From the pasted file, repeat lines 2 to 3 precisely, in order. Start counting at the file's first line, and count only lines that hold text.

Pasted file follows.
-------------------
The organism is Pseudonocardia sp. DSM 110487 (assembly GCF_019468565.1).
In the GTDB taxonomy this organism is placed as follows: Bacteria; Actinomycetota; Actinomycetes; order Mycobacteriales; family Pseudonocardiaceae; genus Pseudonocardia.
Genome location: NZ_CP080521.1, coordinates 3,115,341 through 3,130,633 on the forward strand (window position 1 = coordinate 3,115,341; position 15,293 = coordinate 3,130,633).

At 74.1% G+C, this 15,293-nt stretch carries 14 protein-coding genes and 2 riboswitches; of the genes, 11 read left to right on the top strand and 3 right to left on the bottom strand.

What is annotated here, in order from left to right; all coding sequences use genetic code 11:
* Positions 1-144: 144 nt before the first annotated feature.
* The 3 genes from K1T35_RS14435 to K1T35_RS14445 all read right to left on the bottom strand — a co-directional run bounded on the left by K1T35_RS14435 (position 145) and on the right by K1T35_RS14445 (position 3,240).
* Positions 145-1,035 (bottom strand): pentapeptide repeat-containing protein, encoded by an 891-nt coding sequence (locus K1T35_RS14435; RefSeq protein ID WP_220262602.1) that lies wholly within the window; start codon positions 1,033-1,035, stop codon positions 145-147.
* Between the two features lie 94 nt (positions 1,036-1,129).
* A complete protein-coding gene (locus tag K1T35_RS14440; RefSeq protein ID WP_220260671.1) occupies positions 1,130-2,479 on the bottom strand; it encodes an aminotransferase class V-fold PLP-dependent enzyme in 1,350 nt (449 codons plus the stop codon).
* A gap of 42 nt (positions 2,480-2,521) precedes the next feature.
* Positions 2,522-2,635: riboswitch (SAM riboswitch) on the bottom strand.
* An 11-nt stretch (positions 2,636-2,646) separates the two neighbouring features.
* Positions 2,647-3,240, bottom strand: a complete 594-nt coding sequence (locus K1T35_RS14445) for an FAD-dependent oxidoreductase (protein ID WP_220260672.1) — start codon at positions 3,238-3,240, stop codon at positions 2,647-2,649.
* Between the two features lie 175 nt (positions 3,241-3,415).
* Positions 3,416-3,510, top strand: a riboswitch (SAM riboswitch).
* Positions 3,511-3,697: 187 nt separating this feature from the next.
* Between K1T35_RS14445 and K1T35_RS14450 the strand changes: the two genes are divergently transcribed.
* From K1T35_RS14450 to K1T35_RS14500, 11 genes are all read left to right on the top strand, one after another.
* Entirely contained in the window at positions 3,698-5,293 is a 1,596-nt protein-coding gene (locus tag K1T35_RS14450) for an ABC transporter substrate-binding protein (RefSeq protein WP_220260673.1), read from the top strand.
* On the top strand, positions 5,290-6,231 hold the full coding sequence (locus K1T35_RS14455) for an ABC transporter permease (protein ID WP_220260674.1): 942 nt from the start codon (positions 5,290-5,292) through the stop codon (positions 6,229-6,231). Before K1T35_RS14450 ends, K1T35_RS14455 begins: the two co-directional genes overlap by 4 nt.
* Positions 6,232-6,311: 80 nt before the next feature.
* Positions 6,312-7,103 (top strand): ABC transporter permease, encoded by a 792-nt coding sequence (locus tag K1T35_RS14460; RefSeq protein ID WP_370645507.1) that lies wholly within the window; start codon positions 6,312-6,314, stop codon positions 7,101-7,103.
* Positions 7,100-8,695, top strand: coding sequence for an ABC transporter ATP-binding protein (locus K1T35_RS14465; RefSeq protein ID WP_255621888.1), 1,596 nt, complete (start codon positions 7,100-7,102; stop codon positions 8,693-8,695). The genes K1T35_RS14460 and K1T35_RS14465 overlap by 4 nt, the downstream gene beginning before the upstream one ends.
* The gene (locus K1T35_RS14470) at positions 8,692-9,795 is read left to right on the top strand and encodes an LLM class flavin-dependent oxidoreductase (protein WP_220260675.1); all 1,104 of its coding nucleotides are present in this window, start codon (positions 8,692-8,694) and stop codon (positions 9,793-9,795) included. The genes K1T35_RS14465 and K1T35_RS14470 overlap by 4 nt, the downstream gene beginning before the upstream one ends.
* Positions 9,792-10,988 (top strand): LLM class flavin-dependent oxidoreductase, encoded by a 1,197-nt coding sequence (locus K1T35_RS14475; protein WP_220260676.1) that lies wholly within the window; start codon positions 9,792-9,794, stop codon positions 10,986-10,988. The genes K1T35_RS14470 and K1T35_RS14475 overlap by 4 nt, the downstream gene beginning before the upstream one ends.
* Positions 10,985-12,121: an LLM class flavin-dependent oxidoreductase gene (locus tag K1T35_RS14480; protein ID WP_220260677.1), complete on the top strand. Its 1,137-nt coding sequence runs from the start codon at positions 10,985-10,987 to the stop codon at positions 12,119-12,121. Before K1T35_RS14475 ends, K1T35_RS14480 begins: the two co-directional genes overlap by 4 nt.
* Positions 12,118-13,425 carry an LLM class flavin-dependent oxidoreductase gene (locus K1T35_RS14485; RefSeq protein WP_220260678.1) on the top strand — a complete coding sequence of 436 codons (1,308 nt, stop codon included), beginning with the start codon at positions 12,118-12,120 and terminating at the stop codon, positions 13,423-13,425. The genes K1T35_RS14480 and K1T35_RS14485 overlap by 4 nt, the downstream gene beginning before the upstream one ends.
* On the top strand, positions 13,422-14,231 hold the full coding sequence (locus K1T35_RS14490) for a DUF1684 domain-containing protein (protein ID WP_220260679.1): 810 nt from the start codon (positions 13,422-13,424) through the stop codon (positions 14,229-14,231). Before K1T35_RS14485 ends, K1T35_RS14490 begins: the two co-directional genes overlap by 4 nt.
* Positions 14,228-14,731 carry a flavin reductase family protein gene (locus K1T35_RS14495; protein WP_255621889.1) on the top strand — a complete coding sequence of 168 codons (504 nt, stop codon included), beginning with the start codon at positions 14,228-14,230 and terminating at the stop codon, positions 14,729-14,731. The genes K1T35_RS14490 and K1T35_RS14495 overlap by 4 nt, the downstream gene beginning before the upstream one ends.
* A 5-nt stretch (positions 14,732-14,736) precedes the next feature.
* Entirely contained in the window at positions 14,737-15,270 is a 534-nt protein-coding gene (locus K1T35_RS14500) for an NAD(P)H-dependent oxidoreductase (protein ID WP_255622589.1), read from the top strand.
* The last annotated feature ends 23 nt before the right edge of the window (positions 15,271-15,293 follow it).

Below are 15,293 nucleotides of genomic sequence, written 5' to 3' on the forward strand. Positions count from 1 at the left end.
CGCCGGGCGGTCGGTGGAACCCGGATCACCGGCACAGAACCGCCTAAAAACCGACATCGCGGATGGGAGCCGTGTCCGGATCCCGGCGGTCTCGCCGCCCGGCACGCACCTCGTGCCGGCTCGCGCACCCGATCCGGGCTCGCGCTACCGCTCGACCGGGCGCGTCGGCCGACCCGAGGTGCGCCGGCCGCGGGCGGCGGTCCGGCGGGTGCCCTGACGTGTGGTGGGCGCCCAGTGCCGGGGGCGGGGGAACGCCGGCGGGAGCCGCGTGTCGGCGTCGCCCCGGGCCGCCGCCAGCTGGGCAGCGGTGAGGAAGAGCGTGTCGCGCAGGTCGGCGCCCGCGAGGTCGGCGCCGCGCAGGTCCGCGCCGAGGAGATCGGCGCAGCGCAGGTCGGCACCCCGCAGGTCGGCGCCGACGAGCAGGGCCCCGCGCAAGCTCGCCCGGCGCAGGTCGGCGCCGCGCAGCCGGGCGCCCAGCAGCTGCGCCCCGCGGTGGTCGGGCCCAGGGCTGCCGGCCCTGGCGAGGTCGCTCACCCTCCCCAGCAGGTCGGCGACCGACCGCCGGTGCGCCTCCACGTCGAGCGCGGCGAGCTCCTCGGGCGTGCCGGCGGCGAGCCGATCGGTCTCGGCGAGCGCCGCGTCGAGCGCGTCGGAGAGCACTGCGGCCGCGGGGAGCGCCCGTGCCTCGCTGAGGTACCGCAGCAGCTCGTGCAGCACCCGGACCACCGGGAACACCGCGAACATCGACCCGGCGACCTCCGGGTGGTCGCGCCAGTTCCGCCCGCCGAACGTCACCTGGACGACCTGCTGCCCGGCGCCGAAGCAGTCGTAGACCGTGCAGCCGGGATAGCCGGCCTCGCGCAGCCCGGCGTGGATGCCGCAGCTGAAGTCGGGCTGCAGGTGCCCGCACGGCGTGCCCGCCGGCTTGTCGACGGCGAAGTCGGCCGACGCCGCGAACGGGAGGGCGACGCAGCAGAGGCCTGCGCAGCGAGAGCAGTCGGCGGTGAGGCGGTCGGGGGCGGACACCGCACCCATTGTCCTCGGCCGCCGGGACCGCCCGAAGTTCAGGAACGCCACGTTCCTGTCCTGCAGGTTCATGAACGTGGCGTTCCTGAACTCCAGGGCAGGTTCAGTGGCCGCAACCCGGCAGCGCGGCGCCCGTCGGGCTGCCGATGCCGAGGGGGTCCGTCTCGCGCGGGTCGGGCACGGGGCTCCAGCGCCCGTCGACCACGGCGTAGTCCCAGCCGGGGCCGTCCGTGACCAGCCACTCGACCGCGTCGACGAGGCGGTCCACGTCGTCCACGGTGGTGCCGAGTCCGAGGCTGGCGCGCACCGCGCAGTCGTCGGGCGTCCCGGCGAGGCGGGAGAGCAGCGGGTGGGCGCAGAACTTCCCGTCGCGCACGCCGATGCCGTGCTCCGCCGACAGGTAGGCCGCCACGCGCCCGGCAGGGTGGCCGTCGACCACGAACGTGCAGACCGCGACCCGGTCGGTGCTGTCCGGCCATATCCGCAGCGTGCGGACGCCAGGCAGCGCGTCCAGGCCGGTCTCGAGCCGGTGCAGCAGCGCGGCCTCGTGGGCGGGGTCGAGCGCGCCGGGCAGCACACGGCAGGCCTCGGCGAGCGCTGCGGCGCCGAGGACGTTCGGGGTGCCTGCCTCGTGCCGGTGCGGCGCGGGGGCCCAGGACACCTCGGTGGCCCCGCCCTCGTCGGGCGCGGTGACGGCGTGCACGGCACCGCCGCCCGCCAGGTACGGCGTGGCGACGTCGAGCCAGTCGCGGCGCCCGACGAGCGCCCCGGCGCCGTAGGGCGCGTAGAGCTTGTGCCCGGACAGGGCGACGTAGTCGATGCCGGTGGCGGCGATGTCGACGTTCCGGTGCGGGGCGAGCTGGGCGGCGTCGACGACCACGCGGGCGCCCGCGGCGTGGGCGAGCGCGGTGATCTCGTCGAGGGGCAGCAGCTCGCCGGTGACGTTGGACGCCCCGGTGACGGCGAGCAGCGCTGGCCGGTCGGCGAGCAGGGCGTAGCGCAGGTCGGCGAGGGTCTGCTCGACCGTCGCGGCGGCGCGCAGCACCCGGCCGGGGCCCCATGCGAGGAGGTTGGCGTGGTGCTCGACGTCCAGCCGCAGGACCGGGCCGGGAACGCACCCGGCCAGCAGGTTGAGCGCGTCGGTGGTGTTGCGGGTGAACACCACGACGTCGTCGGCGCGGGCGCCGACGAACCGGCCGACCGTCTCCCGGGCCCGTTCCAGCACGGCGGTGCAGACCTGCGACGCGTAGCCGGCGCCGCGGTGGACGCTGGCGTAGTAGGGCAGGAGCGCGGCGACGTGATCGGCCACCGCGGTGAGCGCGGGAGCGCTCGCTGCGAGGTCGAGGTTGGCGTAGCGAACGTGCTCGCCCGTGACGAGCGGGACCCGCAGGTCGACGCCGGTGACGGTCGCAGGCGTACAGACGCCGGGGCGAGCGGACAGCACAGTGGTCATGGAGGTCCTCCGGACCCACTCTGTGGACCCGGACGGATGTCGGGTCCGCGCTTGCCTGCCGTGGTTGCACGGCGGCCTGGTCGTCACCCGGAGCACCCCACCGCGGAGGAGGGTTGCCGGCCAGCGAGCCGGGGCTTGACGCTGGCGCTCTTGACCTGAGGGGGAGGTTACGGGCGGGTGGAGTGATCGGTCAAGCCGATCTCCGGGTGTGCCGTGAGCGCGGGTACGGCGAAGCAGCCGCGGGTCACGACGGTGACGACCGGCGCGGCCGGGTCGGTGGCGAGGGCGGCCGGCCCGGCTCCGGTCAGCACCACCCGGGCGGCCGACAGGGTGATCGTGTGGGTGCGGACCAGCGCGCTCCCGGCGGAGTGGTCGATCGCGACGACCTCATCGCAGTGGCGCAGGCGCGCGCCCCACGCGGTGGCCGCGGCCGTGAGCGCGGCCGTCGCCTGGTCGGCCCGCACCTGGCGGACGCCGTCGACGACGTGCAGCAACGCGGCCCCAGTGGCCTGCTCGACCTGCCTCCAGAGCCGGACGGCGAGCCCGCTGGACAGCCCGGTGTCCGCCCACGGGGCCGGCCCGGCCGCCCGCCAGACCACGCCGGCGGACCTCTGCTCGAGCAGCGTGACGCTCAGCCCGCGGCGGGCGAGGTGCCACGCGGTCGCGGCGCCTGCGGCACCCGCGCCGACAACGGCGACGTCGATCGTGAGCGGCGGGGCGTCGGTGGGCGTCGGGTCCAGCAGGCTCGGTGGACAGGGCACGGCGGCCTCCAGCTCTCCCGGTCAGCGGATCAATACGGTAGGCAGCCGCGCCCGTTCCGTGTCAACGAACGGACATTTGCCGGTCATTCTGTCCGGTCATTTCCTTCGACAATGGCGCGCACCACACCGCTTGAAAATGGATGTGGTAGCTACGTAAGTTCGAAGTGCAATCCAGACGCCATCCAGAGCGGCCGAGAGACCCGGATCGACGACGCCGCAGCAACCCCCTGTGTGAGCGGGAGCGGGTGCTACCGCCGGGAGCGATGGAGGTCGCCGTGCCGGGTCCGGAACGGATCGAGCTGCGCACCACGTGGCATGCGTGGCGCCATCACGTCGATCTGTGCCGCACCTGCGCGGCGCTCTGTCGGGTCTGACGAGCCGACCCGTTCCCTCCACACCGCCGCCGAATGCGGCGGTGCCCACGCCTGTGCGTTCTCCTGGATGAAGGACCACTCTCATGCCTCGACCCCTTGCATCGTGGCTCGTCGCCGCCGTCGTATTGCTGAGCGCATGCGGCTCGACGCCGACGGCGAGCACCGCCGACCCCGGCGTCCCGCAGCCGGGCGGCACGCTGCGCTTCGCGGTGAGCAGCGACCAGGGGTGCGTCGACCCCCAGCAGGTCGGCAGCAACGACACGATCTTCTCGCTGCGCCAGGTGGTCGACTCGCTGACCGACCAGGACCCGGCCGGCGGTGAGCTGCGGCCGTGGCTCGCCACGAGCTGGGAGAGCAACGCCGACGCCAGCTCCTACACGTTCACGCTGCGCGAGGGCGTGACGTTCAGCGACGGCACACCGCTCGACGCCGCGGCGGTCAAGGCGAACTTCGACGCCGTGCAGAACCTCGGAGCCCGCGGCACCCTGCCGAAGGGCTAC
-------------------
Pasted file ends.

In the GTDB taxonomy this organism is placed as follows: Bacteria; Actinomycetota; Actinomycetes; order Mycobacteriales; family Pseudonocardiaceae; genus Pseudonocardia.
Genome location: NZ_CP080521.1, coordinates 3,115,341 through 3,130,633 on the forward strand (window position 1 = coordinate 3,115,341; position 15,293 = coordinate 3,130,633).